If your aim as an artist is to purely chase a record deal as a means to succeeding in this business, I will tell you right now that you are doomed for failure. You can throw all the trumped up statistics around that you want, but fundamentally your chances of actually landing a record deal are extremely slim. Furthermore, your chances of actually making money directly from that deal are pretty much zero.
In the good old days when the CD was king and big advances were de rigueur, the percentage of bands that succeeded in the system was around 5%. That was before the CD crashed. Now if you do not fit the predisposed top 40 vision of the major label machine, there is no space left for you. There may still be a few independent labels who still have a working business model to accomodate less mainstream acts, but they survive by cutting down their roster, and investing in those who have already amassed an ever growing following. Quite simply if you can’t already pull the people, you are not ready for a label.
THE BIRTH OF PAY-TO-PLAY
When a previously burgeoning scene dies, it either disappears, or it finds a way to get subsidized, not due to popularity, but due to status. This is why the pay-to-play system swallows up the shell of a once happening music scene. LA is a prime example of this, with venues like The Whiskey using its once legendary name to con bands into paying up to $500 for the privilege of playing there.
These venues survive, not because they offer a legitimate service, but because there are enough bands that blindly believe they are the ones destined for success. As a result they will happily make the monetary sacrifices in order to be “discovered”.
The music industry has long since been an extension of this pay-to-play mentality. You think that once you get a record deal your talent shines through and all the magazines, radio stations and established bands looking for opening acts are itching to include you in their insular worlds? Get real. These opportunities are all paid for. It is just another pay-to-play milieu that a record deal gains you access to.
EVERYONE IS AT IT
Just look at Rolling Stone magazine these days. How many bad reviews do they write in an issue? You would think that journalists are chomping at the bit to express their distaste for the latest debacle by a pop princess, but no, all the reviews are glowing. Surely this means every bit of space is bought in one-way or another.
You want to be a part of that world? You go ahead, but don’t think you will actually have a musical personality left by the end of it. Certainly don’t believe that it will affect your bank balance positively.
The major record companies think they are still king, but they are the corporate equivalent of a band who think they have stature because they bought themselves a 8pm slot at the Whiskey. Once you play the Whiskey you realize why they have to charge bands to play there – because no one else shows up.
Similarly no one is buying Magazines any more, so what happens? I would say it is pretty fair to assume they instigate a pay-to-play policy. Just like Johnny No Name believes that to have an appearance at the Whiskey on their bio holds some weight, the majors seemingly believe that to have a review in Rolling Stone also still means something. But if no one is reading the magazine, the truth is, it doesn’t mean shit.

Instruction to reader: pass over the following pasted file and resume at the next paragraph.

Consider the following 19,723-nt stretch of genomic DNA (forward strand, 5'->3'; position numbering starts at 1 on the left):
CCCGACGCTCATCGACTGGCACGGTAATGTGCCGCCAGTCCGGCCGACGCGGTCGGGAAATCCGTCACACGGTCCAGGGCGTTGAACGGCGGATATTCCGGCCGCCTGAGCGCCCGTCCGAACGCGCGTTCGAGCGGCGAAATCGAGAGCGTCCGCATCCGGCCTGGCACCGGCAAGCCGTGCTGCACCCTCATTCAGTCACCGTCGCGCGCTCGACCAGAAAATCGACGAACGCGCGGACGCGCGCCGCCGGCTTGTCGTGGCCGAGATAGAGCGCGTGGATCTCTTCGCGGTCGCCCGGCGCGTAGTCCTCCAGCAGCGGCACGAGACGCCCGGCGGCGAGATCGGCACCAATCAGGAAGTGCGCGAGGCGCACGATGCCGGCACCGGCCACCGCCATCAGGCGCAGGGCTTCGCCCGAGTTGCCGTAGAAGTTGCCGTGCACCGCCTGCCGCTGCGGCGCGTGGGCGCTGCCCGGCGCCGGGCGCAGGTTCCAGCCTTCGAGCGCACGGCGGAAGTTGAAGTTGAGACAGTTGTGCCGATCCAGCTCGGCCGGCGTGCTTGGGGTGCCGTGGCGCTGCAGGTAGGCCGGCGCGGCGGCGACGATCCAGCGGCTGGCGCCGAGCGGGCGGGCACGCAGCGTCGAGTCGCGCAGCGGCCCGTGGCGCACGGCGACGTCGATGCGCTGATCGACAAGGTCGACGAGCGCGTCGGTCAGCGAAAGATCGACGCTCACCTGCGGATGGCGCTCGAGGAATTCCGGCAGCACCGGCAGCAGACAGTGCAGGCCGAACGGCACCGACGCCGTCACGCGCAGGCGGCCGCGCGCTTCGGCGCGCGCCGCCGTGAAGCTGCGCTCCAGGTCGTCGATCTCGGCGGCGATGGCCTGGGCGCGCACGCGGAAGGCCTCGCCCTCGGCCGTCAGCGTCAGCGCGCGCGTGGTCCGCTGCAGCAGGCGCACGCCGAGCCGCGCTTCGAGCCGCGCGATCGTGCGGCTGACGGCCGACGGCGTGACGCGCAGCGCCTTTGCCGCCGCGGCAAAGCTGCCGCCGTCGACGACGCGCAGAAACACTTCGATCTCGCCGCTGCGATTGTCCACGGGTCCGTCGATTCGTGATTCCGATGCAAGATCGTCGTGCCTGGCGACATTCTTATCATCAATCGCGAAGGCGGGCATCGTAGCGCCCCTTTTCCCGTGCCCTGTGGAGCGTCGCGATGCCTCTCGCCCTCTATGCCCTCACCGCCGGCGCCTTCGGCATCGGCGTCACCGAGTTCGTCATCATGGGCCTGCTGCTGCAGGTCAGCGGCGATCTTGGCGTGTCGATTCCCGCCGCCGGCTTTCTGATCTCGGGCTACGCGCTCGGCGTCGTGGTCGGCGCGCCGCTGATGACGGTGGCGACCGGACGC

This is the major labels conundrum, they are locked into an old system, putting up the front of a reigning potentate, but behind the scenes they are a crumbling monarchy quickly losing favor with their subjects, reflecting a distinct lack of understanding for what the people want.
IS IT WORTH THE COST
They pay for features, pay for songs, pay for radio, pay for style, pay for TV, they’ll probably even pay Bob Lefsetz for a mention if he’ll let them. But if no one is buying the products, how can they sustain this? And when everyone is jostling for the record company to use their money to bribe someone on their behalf, the reality is why should they use their ever-diminishing cash pile on you. Unless you are prepared to do whatever they want you to do in order to achieve their goals. But of course you will be signed because of your unrivaled talent. Right? Yeah right.
Maybe the future of the major labels will become a step-up from the Pay-to-Play model adopted by music clubs. Rich Mommy and Daddy putting up the cash to have the major label machine pimp their child’s product. This already happens with smaller labels that offer a kind of middleman role - if you have the cash they provide everything from radio promotion to distribution. You are basically buying yourself a record deal.
THE FAME GAME
Those artists who have broken during these last dark few years, achieved their success because they did what it takes to succeed, and with the major labels that currently means metaphorically sucking dick whenever the situation deems it necessary.
It may be a route to fame, for a very select few, but is it really a route to musical satisfaction, for both the artists and the fans? And what is a business without satisfied clients and customers?
Robin Davey is a Musician, Film Director and Producer born in the UK and now residing in Los Angeles. He was inducted into the British Blues Hall Of Fame at the age of 23 with his band The Hoax. His band The Bastard Fairies achieved over 1 Million downloads when they were the first band to release an album for free via the internet in 2006. As a director he won the best Music Video award at the American Indian Motion Picture Awards. His feature documentary The Canary Effect - an exploration into the hidden Genocide of Native Americans, won The Stanley Kubrick Award For Bold and Innovative Film Making at Michael Moores Traverse city Film Festival in 2006. He is also head of Film and Music Development at GROWvision - A full service media, management and production company